If you enable Delete Selection mode, a minor mode, then inserting text while the mark is active causes the selected text to be deleted first. This also deactivates the mark. Many graphical applications follow this convention, but Emacs does not.


Why? What kind of Emacs workflow is advantageous in not having this as a default?


I've argued the same thing for a long time: delete-selection-mode should be turned on by default. I argued for turning on transient-mark-mode by default, and after decades that eventually happened.

The main reason delete-selection-mode is not on by default is inertia, aka tradition, I think. It is expected by most users of editors and other applications today, but when it was introduced to Emacs it was seen as pollution from the Microsoft Windows world and perhaps as something dumbed-down.

The main "technical" reason I've seen given for it is that some people who are not used to it have found that they accidentally deleted or replaced text. That's pretty much a non-reason ("I'm not used to it."), IMO. The only other "technical" reason I've heard is that it saves you only a C-w - IOW, if you want to delete the selected text all you need to do is hit C-w. (That's true, of course.)

If you want to argue in favor of delete-selection-mode as the default behavior, emacs-devel@gnu.org is the place to propose such a change.

  • I'm not that familiar with the Emacs ecosystem, but wouldn't Spacemacs be an easier place to get the ball moving in this direction? – m33lky Apr 17 '17 at 20:30
  • I disagree. First, any feature that quickly and automatically destroys text is a bad idea from the beginning. Seoncd, breaking the user habits of basically all long-time Emacs users is not also not great idea. Emacs has never been Windows, CUA or OSX compliant. Trying to make it such begins a slippery slope. If you want a special behavior, customize it yourself. That's the emacs way. – kmarsh Nov 20 '17 at 13:39
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    @kmarsh: The exact same thing was said for decades, over and over, about transient-mark-mode. Finally we got that turned on by default. Turning on both transient-mark-mode mode and delete-selection-mode by default would be a good thing, not a bad thing. I have no doubt that eventually the latter will happen too, but it might take another 30 years. ;-) Oh, and this has nothing to do with Windows. Oh, and I am not in favor of turning on cua-mode by default. – Drew Nov 20 '17 at 16:15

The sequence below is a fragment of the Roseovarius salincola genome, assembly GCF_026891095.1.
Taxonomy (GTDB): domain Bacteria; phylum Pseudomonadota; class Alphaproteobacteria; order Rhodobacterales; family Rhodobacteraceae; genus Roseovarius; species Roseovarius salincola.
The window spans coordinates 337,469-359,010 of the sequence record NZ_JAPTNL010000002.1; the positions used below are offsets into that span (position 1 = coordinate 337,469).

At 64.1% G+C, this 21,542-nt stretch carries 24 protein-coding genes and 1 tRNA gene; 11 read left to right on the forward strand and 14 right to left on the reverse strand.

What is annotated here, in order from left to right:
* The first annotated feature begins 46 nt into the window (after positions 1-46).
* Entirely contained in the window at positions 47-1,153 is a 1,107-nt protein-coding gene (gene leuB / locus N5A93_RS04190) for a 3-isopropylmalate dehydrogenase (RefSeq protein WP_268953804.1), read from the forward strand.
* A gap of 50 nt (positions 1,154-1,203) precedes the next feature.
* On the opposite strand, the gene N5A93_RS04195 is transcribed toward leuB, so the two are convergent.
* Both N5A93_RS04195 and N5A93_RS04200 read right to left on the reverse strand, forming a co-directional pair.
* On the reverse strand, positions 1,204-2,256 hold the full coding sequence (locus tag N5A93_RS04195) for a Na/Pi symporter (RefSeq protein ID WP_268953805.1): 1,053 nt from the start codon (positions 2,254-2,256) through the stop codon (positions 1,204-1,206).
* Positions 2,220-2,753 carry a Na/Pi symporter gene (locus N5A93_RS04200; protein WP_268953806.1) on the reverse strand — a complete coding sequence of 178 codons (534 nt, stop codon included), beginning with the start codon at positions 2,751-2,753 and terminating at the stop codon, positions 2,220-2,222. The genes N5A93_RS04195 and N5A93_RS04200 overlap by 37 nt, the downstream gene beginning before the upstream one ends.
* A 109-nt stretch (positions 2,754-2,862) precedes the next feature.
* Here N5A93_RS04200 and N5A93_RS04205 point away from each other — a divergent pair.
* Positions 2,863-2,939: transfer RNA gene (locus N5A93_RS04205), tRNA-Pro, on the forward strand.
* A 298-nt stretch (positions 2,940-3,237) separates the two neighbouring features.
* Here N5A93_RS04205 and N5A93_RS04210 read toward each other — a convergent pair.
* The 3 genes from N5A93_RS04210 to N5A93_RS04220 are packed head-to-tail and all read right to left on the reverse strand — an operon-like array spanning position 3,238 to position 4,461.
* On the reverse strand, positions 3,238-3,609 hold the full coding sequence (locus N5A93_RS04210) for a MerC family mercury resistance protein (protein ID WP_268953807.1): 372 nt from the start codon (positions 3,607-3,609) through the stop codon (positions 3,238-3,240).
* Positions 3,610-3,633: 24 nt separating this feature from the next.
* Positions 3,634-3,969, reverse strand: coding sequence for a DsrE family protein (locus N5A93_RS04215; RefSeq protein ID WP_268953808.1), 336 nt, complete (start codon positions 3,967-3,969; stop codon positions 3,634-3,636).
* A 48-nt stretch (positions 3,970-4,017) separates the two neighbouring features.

• @Drew we'll have to disagree on this one. I have more fully elaborated my position in a new answer, below. tl;dr Productive work flows already exist, new default text-destroying changes are bad. The ONLY driving reason for this default to change is "works more like Windows". – kmarsh Nov 20 '17 at 16:18
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    There are nothing wrong with features that quickly destroy text. That's why we have undo. Destroyed text can be brought back as quickly as it went. – Cthutu Feb 15 '19 at 14:03

It's possible to use your keys much more efficiently when the mark is active than simply binding all of them to delete the region.

lispy is a nice example of this:

  • When the region is active, all keys a through z are bound to different commands.
  • When the region isn't active, all keys a through z self-insert.

Here's a simple example:

 (kbd "d")
 (lambda (arg)
   (interactive "p")
   (if (region-active-p)
     (self-insert-command arg))))
 (kbd "w")
 (lambda (arg)
   (interactive "p")
   (if (region-active-p)
       (call-interactively 'kill-ring-save)
     (self-insert-command arg))))
 (kbd "c")
 (lambda (arg)
   (interactive "p")
   (if (region-active-p)
       (let ((str (buffer-substring-no-properties
         (goto-char (region-end))
         (insert "\n" str))
     (self-insert-command arg))))

Now your d, w and c do all kinds of different useful things, instead of simply deleting the region.

  • I'm sorry but lispy appears to follow vi's conventions which is contrary to Emacs ones. – m33lky Apr 19 '17 at 6:53
  • 1
    OK then, nevermind. – abo-abo Apr 19 '17 at 7:54
  • I meant this in relation to the question. Maybe there are other situations where people actually want to keep the selection active. – m33lky Apr 19 '17 at 11:42